I recently bought a computer with corsair 1600 9-9-9-24 2gbx2 ram and tried to go from the stock 800mhz with 7-7-7-2x latency to the advertised specs, but it went really wrong and I had to have the computer fixed. I would not like to go through that again, but I am concerned with how much of a difference I'm going to see between the two specs. Is it going to bottleneck my phenom ii x4 955 be cpu and radeon hd 5850 gpu if I keep it at the stock specs?
I can't afford to replace anything right now if I happen to screw something up again, but I'm curious what I'm missing out on.
Well, the computer wasn't likely fixed - just the CMOS was cleared and BIOS set to defaults again. You can't break a computer with settings unless you fry something with voltage increases - generally... You can easily lock it up in a way that requires clearing the CMOS.
The answer is no, you aren't going to see a big difference. But you should get the system using the RAM efficiently. This may be running it at 1600 or maybe it'll run better at 1333.
What you likely did before involves a confusion about how DDR memory works. 1600 DDR3 will show as 800MHz because the speed is doubled. That's the D in DDR or Doubled Data Rate. So the correct "stock" settings for your RAM were likely shown as 800 @ 9-9-9-24. This was 1600 speed.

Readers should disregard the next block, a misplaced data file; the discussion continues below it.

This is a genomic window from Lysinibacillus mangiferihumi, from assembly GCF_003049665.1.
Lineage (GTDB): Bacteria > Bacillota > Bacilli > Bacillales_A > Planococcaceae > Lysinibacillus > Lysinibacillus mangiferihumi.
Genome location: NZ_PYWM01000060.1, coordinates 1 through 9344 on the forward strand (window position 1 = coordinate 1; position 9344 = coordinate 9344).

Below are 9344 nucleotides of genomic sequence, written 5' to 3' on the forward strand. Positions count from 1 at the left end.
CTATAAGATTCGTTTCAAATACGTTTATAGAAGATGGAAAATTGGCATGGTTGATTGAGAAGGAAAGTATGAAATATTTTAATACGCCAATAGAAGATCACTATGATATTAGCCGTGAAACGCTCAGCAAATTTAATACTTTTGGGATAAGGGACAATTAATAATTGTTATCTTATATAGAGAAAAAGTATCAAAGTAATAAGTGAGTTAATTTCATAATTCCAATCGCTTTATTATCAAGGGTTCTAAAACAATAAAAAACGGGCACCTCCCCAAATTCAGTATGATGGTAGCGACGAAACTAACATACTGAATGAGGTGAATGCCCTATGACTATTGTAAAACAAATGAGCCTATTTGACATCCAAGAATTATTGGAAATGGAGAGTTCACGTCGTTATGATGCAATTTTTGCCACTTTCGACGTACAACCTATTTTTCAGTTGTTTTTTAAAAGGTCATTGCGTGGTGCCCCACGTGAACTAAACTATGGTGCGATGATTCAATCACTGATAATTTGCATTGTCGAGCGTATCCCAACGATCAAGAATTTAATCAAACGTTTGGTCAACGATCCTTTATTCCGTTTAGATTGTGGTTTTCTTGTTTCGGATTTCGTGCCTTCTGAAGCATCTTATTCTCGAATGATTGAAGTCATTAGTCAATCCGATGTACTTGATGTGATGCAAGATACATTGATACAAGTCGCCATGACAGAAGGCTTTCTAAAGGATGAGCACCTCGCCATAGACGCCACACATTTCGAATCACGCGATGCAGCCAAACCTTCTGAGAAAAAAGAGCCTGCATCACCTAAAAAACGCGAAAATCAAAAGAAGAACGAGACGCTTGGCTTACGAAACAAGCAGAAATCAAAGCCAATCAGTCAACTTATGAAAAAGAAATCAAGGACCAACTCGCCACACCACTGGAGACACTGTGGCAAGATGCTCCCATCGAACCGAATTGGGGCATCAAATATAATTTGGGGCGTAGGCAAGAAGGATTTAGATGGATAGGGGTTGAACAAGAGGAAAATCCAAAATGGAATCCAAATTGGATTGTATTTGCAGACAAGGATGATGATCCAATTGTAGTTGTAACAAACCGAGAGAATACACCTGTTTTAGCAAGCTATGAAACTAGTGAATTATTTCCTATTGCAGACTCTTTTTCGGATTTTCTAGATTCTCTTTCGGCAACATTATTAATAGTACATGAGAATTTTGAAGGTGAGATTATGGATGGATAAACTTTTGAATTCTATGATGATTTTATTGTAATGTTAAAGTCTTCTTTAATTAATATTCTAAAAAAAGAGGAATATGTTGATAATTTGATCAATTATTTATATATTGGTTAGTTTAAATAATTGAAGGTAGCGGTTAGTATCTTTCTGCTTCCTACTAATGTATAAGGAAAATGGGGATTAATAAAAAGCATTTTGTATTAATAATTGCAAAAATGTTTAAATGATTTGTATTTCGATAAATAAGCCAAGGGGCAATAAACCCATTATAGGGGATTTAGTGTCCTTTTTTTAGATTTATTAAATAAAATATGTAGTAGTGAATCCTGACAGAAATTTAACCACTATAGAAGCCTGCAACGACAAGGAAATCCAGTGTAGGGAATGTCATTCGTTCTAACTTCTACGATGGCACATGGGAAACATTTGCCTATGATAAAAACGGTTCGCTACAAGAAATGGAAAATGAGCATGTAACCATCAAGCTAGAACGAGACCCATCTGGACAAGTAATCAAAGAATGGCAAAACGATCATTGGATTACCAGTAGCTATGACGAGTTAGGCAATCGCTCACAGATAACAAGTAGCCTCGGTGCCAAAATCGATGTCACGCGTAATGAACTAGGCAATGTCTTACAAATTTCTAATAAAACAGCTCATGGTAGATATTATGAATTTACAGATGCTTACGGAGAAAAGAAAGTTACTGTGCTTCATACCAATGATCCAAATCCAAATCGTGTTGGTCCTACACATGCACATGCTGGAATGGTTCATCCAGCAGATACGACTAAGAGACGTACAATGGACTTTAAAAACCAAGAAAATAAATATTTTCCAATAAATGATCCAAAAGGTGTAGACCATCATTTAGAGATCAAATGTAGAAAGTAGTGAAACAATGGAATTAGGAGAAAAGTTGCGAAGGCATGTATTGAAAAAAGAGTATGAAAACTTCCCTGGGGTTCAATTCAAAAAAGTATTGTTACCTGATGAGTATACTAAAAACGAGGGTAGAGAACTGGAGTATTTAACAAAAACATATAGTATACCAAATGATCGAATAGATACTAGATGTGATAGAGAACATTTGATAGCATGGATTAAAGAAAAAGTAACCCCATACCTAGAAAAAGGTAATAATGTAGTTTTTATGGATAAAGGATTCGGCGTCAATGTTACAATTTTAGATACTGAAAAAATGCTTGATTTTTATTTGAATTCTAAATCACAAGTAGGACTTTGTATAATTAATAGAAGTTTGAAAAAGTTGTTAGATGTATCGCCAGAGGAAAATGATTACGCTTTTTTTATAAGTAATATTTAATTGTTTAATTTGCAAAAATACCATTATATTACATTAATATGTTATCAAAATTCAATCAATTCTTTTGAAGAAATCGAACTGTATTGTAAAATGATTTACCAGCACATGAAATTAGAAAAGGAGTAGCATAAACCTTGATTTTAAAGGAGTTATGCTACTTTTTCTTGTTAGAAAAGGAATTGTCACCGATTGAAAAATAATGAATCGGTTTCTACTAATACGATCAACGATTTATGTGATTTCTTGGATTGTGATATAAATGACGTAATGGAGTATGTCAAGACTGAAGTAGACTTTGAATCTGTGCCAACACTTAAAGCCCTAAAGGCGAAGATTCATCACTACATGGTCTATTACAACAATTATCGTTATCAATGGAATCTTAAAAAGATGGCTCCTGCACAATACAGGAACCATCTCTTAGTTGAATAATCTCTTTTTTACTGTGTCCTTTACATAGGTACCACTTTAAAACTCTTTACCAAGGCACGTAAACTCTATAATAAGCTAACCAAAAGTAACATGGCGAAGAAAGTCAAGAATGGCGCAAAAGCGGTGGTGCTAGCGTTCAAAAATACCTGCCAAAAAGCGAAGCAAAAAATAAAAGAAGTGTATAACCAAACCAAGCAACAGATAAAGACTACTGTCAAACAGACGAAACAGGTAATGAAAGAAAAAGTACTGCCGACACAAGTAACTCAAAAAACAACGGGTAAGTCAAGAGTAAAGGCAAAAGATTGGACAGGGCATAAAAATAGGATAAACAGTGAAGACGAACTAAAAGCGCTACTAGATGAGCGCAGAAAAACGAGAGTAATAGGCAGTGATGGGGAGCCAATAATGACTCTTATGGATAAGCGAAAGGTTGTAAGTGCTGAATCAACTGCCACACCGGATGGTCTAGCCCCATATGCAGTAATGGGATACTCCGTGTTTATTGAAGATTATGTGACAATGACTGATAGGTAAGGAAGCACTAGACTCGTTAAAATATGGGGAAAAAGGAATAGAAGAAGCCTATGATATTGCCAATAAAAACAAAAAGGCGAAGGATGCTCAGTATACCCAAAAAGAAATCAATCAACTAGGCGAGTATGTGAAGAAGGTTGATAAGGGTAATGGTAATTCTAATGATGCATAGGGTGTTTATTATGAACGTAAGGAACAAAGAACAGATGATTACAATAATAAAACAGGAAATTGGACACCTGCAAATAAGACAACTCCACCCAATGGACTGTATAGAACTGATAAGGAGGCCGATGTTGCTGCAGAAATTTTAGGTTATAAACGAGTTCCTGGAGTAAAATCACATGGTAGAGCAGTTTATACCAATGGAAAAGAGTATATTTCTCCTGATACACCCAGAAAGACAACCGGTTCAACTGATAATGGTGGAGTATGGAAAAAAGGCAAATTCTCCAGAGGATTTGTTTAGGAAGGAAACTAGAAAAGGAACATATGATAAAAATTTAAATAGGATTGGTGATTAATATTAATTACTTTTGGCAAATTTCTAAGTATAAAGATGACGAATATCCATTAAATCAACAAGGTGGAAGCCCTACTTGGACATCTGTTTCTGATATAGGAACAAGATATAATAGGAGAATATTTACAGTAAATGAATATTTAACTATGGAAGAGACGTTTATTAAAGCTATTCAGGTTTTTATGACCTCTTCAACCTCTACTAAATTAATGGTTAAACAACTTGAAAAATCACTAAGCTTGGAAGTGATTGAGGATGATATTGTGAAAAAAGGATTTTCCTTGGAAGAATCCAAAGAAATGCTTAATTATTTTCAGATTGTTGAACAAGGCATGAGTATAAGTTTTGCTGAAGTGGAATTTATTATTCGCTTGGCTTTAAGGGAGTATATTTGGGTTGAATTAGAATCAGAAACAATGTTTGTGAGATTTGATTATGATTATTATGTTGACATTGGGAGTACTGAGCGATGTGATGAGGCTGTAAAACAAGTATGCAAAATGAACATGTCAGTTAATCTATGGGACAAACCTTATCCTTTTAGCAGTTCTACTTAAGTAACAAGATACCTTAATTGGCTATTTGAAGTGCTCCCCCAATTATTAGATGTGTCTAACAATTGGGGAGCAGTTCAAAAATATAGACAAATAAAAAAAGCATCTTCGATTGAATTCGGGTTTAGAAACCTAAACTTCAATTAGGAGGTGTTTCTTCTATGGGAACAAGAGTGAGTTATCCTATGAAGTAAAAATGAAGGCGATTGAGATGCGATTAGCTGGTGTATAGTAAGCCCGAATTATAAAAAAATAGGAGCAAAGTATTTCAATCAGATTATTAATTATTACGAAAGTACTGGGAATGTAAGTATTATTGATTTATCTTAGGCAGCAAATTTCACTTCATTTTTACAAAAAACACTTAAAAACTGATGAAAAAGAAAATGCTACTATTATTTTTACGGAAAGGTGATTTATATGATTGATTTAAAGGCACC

If your RAM is being set up automatically properly by the BIOS, it should show on Boot as being 1600 RAM. If it's not, here are the normal steps to fix it. And it might show as 1333 or 1066, never seen one come up as 800.
First step is to look in the BIOS. Note all the Auto settings and these in particular. DRAM voltage, RAM Speed or MHz and DRAM Latency or timing.
Look up the exact specs for your RAM. It should include the voltage requirements. For your CPU, this RAM voltage may range as high as 1.9V, but hopefully it's 1.65V or so. Might put a link to your RAM so we know what model you have. (Corsair sells at least 5 models of 1600 RAM)
So, set the voltage properly first. If the RAM still comes up as less than 1600, then set the speed manually in the BIOS. This should get it booting at 1600 with the stock (SPD) settings. Remember, if your settings here say 400, 533, 667 and 800, you use those numbers - ie, 533 = 1066, etc... When you change from Auto to Manual, it should prompt you with a number to use as a guide.
Use a easy program like CPUz from www.cpuid.com to review your settings. As mentioned above, you may find that you will want to set it at 1333 and gain from changing the timings at that speed later.
Let us know how it goes. Nothing mentioned above should ever lock up the motherboard or stop it from booting.